I was talking to a partner of mine a while ago about dating/fucking other people, and made a connection I hadn’t made before.
A couple of weeks prior, I’d had date with a girl. It was the first time I’d had a date with someone else since my partner and I had gotten together. We talked it over beforehand—how we were both feeling about it, anything either of us was nervous about, etc—and she asked if we could talk about it afterward as well. We did. A part of that conversation was my reassuring her that my feelings toward her had not changed on account of interacting with this new person.
Fast forward a few weeks. We’re talking about any boundaries that might need setting for the convention she’s about to go to, since there’ll likely be lots of kink. After the basic STD rules were laid out, we got to talking about the emotional aspect of it. She asked me if I was okay with her playing with this guy who had asked her to play. I said she could, but that I would want to talk to her about it sometime afterward, to process, and to be reassured that she still felt the same way about me.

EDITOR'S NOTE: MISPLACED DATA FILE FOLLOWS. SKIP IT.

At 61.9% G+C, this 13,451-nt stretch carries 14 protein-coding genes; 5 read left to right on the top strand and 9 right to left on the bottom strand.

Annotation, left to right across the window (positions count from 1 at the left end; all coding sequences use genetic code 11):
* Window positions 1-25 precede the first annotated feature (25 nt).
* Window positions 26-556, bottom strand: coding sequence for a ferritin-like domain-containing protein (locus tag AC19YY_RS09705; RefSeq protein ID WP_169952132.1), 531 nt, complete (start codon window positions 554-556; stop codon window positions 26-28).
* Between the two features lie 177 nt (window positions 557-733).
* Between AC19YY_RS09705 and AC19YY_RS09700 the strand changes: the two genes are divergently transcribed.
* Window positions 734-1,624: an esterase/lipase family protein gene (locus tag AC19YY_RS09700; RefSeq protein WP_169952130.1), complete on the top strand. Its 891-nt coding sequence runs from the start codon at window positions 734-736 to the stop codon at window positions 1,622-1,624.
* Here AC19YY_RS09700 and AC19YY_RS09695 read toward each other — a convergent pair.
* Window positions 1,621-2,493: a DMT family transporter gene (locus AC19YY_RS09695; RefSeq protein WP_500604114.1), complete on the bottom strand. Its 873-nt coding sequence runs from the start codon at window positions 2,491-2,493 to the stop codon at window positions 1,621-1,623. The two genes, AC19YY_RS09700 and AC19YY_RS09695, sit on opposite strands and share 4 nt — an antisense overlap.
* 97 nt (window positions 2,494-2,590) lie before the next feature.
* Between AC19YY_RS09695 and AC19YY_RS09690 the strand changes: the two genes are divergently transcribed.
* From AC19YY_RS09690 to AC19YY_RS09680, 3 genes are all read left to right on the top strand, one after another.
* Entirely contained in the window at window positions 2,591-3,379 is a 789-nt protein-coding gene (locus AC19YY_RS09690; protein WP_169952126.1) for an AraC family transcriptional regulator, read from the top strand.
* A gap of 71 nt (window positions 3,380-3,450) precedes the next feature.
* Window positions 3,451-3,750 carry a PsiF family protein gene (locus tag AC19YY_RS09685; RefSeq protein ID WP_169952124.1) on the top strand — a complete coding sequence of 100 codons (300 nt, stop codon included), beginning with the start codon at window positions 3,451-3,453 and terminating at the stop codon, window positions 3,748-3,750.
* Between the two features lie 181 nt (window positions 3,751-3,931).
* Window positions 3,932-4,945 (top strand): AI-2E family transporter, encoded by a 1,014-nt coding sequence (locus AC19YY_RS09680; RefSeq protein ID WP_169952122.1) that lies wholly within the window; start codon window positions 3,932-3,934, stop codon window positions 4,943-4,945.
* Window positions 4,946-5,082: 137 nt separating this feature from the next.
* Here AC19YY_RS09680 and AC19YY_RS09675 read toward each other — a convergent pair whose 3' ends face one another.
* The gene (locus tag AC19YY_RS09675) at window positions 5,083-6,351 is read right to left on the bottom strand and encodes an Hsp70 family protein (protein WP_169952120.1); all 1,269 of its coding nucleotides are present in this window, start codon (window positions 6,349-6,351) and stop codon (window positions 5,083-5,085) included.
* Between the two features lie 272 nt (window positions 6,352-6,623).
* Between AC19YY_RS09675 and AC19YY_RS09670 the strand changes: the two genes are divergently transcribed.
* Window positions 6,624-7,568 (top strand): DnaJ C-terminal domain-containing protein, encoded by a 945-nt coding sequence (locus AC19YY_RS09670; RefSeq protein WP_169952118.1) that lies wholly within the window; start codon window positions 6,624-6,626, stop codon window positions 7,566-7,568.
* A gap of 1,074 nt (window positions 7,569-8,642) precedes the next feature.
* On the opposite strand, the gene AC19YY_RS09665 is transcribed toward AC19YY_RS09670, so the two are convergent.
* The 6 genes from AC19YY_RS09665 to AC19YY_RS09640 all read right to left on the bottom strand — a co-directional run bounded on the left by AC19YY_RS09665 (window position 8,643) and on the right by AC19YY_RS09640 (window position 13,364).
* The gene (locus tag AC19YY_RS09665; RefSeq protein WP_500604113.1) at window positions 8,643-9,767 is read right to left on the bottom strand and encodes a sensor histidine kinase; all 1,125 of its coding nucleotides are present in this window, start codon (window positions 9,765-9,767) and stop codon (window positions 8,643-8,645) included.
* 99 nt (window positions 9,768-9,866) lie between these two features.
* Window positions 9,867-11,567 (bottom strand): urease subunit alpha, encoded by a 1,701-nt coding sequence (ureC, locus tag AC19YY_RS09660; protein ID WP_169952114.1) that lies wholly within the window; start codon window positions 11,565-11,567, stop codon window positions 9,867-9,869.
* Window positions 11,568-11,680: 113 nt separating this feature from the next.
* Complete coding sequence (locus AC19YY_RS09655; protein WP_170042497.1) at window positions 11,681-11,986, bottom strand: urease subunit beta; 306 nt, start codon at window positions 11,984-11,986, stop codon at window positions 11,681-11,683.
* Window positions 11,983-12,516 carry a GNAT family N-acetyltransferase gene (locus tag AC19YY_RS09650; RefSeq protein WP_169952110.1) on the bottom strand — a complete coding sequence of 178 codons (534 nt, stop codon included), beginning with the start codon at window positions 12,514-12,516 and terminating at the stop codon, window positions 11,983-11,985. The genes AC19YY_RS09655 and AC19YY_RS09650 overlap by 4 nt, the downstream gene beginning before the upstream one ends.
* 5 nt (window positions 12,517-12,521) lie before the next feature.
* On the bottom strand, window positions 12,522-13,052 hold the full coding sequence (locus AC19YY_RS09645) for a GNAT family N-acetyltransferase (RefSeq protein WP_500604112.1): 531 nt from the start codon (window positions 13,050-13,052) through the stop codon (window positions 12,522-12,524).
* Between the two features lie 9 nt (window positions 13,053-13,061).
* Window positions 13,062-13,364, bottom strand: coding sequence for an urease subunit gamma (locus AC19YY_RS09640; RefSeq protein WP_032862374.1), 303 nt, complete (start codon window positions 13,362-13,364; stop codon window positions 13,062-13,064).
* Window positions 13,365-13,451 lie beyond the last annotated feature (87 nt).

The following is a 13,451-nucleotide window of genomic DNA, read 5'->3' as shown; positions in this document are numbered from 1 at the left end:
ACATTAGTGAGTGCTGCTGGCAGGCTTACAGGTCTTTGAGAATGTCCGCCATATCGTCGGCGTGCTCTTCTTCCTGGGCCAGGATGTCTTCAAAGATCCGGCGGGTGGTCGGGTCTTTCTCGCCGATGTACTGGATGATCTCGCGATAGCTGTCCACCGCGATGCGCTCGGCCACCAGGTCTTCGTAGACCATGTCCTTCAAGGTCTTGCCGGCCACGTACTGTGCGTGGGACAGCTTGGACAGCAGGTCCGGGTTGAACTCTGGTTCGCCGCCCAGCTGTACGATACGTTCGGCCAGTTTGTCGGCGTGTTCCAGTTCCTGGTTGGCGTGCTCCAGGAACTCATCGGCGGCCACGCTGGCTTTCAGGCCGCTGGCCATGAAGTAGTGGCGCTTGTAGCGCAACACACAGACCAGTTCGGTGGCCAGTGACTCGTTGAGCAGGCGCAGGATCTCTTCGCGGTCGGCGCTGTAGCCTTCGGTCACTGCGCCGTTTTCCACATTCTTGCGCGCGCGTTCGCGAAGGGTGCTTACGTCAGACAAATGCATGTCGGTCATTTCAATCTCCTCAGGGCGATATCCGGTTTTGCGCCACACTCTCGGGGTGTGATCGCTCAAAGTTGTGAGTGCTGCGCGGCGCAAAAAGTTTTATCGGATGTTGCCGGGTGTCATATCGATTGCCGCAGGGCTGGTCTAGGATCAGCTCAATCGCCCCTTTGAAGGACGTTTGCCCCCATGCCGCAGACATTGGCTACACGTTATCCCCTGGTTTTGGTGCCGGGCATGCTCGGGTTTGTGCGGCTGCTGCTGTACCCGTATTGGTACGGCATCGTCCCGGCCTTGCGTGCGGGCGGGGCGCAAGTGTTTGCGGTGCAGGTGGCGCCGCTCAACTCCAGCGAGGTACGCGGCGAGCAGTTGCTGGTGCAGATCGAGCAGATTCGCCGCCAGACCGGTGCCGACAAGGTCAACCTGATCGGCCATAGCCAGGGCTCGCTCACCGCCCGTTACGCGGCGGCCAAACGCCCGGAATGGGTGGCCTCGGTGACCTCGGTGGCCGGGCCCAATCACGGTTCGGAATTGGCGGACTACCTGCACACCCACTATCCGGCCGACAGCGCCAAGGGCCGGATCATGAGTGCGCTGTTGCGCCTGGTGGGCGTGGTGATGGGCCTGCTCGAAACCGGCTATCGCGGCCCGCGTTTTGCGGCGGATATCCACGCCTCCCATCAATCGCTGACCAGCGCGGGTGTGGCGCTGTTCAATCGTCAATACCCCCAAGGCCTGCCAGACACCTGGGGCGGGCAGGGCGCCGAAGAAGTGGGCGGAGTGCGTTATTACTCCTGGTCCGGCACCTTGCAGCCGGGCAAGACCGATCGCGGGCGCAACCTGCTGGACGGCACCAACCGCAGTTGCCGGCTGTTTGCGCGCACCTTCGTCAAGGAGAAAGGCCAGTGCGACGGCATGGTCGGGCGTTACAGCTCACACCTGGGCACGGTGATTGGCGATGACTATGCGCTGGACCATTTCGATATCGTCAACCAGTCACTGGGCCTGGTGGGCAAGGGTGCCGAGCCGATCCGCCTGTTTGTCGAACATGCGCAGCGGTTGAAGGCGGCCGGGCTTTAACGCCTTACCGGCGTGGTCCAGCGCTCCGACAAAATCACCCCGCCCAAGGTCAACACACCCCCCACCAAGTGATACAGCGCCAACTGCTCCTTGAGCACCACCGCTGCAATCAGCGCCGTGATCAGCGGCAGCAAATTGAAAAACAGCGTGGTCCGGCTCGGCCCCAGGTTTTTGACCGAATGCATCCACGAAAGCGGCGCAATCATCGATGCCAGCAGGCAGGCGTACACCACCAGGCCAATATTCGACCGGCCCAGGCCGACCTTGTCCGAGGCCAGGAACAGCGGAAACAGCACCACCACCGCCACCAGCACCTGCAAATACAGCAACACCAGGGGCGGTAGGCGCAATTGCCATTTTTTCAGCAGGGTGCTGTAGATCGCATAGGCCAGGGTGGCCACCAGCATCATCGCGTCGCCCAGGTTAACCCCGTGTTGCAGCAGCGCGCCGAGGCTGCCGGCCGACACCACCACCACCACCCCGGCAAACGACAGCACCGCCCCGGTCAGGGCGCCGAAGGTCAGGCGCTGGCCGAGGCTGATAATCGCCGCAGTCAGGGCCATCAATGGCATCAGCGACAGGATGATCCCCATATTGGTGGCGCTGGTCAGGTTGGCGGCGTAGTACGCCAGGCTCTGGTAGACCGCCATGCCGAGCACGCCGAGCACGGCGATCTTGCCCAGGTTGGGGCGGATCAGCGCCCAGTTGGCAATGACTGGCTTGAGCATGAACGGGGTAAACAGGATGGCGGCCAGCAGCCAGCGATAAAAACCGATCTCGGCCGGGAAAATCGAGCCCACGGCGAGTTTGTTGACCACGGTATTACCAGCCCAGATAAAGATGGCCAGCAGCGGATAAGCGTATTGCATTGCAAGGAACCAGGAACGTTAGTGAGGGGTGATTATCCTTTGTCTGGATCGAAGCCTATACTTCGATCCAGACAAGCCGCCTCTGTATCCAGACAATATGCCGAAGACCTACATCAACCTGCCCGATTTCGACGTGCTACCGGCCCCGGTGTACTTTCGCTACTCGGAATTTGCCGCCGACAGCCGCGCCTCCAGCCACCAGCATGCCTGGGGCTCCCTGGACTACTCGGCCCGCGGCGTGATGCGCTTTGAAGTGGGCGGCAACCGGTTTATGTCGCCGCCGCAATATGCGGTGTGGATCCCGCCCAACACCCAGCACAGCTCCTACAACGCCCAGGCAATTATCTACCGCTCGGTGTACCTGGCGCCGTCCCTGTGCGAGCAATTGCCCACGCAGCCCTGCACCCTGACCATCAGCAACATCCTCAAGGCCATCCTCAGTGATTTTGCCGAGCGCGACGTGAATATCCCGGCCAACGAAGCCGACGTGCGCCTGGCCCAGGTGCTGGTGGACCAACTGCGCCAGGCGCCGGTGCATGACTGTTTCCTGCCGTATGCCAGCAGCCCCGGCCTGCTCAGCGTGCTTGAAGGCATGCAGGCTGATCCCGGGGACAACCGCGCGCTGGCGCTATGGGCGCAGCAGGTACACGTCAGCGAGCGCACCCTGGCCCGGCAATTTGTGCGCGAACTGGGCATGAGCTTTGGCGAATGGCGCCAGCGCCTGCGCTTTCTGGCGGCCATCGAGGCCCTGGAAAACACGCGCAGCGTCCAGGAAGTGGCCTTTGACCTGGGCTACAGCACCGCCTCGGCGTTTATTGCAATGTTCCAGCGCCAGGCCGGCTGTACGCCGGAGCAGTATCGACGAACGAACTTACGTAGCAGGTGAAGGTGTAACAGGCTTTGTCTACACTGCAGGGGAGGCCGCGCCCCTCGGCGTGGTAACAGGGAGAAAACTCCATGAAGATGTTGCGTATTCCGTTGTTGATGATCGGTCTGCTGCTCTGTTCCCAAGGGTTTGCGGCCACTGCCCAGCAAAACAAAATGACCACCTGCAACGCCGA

It was about this time that I realized that what she had asked for after my date, and I was asking for now was, in a way, similar to aftercare in BDSM. A partner doing things with another person can be an emotional experience for someone. It can be uncomfortable, trigger insecurities, etc, just like BDSM scenes can. Just like scenes, reassurance and support after the fact is sometimes the best way of ameliorating those feelings.
The same way we often need support from people after doing anything emotional, or after anything emotional happens to us. Presentations, fights, break-ups, skydiving, performances, that big exam, whatever. Sometimes the simple, “You were awesome” or “I love you” or “It’ll be okay” or “I still want to fuck you every hour on the hour” is all you need.
So if you’re just trying poly out, or just get those pesky insecurities that pretty much all of us do now and then, ask for aftercare when your partner is doing something that makes you feel icky. One of those useful tools to add to your Relationships Toolbox, along with Communication and Honesty and Being All Thoughtful About Your Feelings And Shit.